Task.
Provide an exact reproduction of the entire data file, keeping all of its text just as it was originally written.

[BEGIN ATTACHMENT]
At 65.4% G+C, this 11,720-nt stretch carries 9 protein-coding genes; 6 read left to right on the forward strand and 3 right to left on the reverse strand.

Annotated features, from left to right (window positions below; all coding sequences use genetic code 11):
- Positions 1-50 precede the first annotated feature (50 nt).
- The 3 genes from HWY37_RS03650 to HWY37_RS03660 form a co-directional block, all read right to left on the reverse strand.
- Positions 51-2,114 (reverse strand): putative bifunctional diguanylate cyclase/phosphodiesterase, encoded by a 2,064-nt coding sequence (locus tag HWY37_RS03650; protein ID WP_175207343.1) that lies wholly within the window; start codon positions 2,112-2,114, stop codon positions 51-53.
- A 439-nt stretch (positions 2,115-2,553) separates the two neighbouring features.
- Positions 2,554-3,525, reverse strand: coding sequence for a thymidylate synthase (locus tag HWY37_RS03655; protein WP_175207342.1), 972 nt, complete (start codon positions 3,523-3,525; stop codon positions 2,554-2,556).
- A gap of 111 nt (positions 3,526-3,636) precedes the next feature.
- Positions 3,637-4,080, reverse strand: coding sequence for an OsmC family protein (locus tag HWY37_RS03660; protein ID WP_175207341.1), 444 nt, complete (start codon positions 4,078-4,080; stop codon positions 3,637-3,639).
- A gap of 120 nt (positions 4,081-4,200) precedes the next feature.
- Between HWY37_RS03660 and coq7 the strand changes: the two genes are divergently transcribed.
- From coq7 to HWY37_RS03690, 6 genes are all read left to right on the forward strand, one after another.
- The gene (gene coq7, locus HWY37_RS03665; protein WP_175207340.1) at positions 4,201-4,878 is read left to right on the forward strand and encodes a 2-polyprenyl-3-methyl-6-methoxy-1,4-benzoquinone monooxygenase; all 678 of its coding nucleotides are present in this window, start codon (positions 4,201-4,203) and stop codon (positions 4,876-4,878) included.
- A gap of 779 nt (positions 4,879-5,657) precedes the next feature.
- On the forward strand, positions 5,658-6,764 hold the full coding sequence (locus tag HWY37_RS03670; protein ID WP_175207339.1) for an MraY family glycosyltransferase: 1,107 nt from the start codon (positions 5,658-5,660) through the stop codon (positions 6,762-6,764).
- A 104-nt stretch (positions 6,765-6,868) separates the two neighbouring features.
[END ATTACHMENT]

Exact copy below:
At 65.4% G+C, this 11,720-nt stretch carries 9 protein-coding genes; 6 read left to right on the forward strand and 3 right to left on the reverse strand.

Annotated features, from left to right (window positions below; all coding sequences use genetic code 11):
- Positions 1-50 precede the first annotated feature (50 nt).
- The 3 genes from HWY37_RS03650 to HWY37_RS03660 form a co-directional block, all read right to left on the reverse strand.
- Positions 51-2,114 (reverse strand): putative bifunctional diguanylate cyclase/phosphodiesterase, encoded by a 2,064-nt coding sequence (locus tag HWY37_RS03650; protein ID WP_175207343.1) that lies wholly within the window; start codon positions 2,112-2,114, stop codon positions 51-53.
- A 439-nt stretch (positions 2,115-2,553) separates the two neighbouring features.
- Positions 2,554-3,525, reverse strand: coding sequence for a thymidylate synthase (locus tag HWY37_RS03655; protein WP_175207342.1), 972 nt, complete (start codon positions 3,523-3,525; stop codon positions 2,554-2,556).
- A gap of 111 nt (positions 3,526-3,636) precedes the next feature.
- Positions 3,637-4,080, reverse strand: coding sequence for an OsmC family protein (locus tag HWY37_RS03660; protein ID WP_175207341.1), 444 nt, complete (start codon positions 4,078-4,080; stop codon positions 3,637-3,639).
- A gap of 120 nt (positions 4,081-4,200) precedes the next feature.
- Between HWY37_RS03660 and coq7 the strand changes: the two genes are divergently transcribed.
- From coq7 to HWY37_RS03690, 6 genes are all read left to right on the forward strand, one after another.
- The gene (gene coq7, locus HWY37_RS03665; protein WP_175207340.1) at positions 4,201-4,878 is read left to right on the forward strand and encodes a 2-polyprenyl-3-methyl-6-methoxy-1,4-benzoquinone monooxygenase; all 678 of its coding nucleotides are present in this window, start codon (positions 4,201-4,203) and stop codon (positions 4,876-4,878) included.
- A gap of 779 nt (positions 4,879-5,657) precedes the next feature.
- On the forward strand, positions 5,658-6,764 hold the full coding sequence (locus tag HWY37_RS03670; protein ID WP_175207339.1) for an MraY family glycosyltransferase: 1,107 nt from the start codon (positions 5,658-5,660) through the stop codon (positions 6,762-6,764).
- A 104-nt stretch (positions 6,765-6,868) separates the two neighbouring features.